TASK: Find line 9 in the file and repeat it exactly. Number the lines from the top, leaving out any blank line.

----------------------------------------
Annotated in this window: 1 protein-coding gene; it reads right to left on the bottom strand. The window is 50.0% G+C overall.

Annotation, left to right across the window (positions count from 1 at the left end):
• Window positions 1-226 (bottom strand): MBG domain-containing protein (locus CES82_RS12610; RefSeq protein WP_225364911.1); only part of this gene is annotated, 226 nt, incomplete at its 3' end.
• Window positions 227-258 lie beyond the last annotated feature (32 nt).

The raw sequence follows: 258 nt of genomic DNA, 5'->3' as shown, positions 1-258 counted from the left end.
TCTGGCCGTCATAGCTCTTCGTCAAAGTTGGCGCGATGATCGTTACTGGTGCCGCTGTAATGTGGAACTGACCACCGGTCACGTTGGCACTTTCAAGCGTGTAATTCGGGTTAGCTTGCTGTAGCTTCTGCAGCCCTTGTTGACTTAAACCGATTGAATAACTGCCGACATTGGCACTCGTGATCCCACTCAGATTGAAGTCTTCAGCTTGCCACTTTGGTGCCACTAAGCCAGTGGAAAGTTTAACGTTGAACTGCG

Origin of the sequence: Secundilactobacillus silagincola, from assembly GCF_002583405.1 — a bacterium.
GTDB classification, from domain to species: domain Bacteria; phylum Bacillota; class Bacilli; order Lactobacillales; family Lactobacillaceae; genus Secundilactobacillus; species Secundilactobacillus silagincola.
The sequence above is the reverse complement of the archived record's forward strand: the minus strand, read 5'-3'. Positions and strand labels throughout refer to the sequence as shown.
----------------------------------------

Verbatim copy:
The sequence above is the reverse complement of the archived record's forward strand: the minus strand, read 5'-3'. Positions and strand labels throughout refer to the sequence as shown.